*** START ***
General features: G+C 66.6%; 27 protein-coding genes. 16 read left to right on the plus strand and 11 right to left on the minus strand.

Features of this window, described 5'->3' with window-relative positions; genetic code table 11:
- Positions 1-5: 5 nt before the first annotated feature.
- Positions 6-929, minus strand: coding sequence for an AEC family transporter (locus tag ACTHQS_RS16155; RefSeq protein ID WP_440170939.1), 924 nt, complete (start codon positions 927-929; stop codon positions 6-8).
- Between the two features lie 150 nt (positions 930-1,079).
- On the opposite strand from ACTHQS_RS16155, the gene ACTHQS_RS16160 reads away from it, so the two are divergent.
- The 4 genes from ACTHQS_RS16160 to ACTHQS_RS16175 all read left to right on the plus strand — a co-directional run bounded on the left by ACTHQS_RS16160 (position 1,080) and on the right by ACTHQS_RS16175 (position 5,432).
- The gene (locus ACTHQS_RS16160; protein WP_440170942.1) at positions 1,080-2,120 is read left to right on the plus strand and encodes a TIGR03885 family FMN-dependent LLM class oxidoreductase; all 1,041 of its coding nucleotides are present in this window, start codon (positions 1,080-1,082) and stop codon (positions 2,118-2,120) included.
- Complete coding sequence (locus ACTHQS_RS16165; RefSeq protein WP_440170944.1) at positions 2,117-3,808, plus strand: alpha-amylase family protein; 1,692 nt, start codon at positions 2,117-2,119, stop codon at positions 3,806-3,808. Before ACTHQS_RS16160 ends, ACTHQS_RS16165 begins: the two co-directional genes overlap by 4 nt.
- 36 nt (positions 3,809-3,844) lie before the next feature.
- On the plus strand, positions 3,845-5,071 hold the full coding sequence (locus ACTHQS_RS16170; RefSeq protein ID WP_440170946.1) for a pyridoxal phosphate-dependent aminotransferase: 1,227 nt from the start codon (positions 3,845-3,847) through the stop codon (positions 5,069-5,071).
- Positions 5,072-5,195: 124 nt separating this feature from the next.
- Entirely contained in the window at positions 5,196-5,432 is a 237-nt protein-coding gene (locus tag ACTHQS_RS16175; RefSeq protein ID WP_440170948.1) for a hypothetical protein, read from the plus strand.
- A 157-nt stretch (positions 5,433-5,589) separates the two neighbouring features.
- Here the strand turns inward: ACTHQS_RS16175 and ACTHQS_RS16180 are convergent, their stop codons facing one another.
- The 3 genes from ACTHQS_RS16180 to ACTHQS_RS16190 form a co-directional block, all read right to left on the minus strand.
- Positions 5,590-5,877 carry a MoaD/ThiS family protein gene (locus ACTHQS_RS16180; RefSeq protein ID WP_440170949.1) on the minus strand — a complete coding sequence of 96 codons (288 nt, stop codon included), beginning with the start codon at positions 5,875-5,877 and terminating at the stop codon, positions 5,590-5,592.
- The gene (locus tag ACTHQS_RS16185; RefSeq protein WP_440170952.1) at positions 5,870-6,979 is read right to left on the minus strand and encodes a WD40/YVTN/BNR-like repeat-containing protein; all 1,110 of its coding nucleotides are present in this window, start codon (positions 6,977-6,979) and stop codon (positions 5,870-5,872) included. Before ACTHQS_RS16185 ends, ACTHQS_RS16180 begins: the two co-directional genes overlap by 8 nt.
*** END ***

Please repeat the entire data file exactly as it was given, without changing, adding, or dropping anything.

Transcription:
General features: G+C 66.6%; 27 protein-coding genes. 16 read left to right on the plus strand and 11 right to left on the minus strand.

Features of this window, described 5'->3' with window-relative positions; genetic code table 11:
- Positions 1-5: 5 nt before the first annotated feature.
- Positions 6-929, minus strand: coding sequence for an AEC family transporter (locus tag ACTHQS_RS16155; RefSeq protein ID WP_440170939.1), 924 nt, complete (start codon positions 927-929; stop codon positions 6-8).
- Between the two features lie 150 nt (positions 930-1,079).
- On the opposite strand from ACTHQS_RS16155, the gene ACTHQS_RS16160 reads away from it, so the two are divergent.
- The 4 genes from ACTHQS_RS16160 to ACTHQS_RS16175 all read left to right on the plus strand — a co-directional run bounded on the left by ACTHQS_RS16160 (position 1,080) and on the right by ACTHQS_RS16175 (position 5,432).
- The gene (locus ACTHQS_RS16160; protein WP_440170942.1) at positions 1,080-2,120 is read left to right on the plus strand and encodes a TIGR03885 family FMN-dependent LLM class oxidoreductase; all 1,041 of its coding nucleotides are present in this window, start codon (positions 1,080-1,082) and stop codon (positions 2,118-2,120) included.
- Complete coding sequence (locus ACTHQS_RS16165; RefSeq protein WP_440170944.1) at positions 2,117-3,808, plus strand: alpha-amylase family protein; 1,692 nt, start codon at positions 2,117-2,119, stop codon at positions 3,806-3,808. Before ACTHQS_RS16160 ends, ACTHQS_RS16165 begins: the two co-directional genes overlap by 4 nt.
- 36 nt (positions 3,809-3,844) lie before the next feature.
- On the plus strand, positions 3,845-5,071 hold the full coding sequence (locus ACTHQS_RS16170; RefSeq protein ID WP_440170946.1) for a pyridoxal phosphate-dependent aminotransferase: 1,227 nt from the start codon (positions 3,845-3,847) through the stop codon (positions 5,069-5,071).
- Positions 5,072-5,195: 124 nt separating this feature from the next.
- Entirely contained in the window at positions 5,196-5,432 is a 237-nt protein-coding gene (locus tag ACTHQS_RS16175; RefSeq protein ID WP_440170948.1) for a hypothetical protein, read from the plus strand.
- A 157-nt stretch (positions 5,433-5,589) separates the two neighbouring features.
- Here the strand turns inward: ACTHQS_RS16175 and ACTHQS_RS16180 are convergent, their stop codons facing one another.
- The 3 genes from ACTHQS_RS16180 to ACTHQS_RS16190 form a co-directional block, all read right to left on the minus strand.
- Positions 5,590-5,877 carry a MoaD/ThiS family protein gene (locus ACTHQS_RS16180; RefSeq protein ID WP_440170949.1) on the minus strand — a complete coding sequence of 96 codons (288 nt, stop codon included), beginning with the start codon at positions 5,875-5,877 and terminating at the stop codon, positions 5,590-5,592.
- The gene (locus tag ACTHQS_RS16185; RefSeq protein WP_440170952.1) at positions 5,870-6,979 is read right to left on the minus strand and encodes a WD40/YVTN/BNR-like repeat-containing protein; all 1,110 of its coding nucleotides are present in this window, start codon (positions 6,977-6,979) and stop codon (positions 5,870-5,872) included. Before ACTHQS_RS16185 ends, ACTHQS_RS16180 begins: the two co-directional genes overlap by 8 nt.